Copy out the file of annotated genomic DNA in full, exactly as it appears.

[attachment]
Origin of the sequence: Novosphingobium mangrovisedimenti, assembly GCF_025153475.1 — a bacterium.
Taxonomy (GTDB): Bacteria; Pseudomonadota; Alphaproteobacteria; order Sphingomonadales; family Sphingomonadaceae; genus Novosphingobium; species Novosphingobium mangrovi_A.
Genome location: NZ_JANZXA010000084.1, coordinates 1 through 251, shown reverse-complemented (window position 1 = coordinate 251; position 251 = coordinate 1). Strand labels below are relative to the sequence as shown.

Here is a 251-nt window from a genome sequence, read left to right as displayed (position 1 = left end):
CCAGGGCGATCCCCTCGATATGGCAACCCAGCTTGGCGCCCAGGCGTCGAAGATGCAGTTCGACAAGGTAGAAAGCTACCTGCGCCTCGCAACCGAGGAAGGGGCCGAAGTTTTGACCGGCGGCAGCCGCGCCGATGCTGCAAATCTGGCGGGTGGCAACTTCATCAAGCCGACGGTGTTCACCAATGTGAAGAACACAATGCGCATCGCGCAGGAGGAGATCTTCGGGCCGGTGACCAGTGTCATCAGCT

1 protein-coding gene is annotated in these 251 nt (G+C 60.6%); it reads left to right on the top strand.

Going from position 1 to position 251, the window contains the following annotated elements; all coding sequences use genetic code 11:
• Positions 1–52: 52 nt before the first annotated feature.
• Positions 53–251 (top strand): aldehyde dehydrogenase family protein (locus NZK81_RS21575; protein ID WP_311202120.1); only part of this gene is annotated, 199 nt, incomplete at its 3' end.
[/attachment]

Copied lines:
Origin of the sequence: Novosphingobium mangrovisedimenti, assembly GCF_025153475.1 — a bacterium.
Taxonomy (GTDB): Bacteria; Pseudomonadota; Alphaproteobacteria; order Sphingomonadales; family Sphingomonadaceae; genus Novosphingobium; species Novosphingobium mangrovi_A.
Genome location: NZ_JANZXA010000084.1, coordinates 1 through 251, shown reverse-complemented (window position 1 = coordinate 251; position 251 = coordinate 1). Strand labels below are relative to the sequence as shown.

Here is a 251-nt window from a genome sequence, read left to right as displayed (position 1 = left end):
CCAGGGCGATCCCCTCGATATGGCAACCCAGCTTGGCGCCCAGGCGTCGAAGATGCAGTTCGACAAGGTAGAAAGCTACCTGCGCCTCGCAACCGAGGAAGGGGCCGAAGTTTTGACCGGCGGCAGCCGCGCCGATGCTGCAAATCTGGCGGGTGGCAACTTCATCAAGCCGACGGTGTTCACCAATGTGAAGAACACAATGCGCATCGCGCAGGAGGAGATCTTCGGGCCGGTGACCAGTGTCATCAGCT

1 protein-coding gene is annotated in these 251 nt (G+C 60.6%); it reads left to right on the top strand.

Going from position 1 to position 251, the window contains the following annotated elements; all coding sequences use genetic code 11:
• Positions 1–52: 52 nt before the first annotated feature.
• Positions 53–251 (top strand): aldehyde dehydrogenase family protein (locus NZK81_RS21575; protein ID WP_311202120.1); only part of this gene is annotated, 199 nt, incomplete at its 3' end.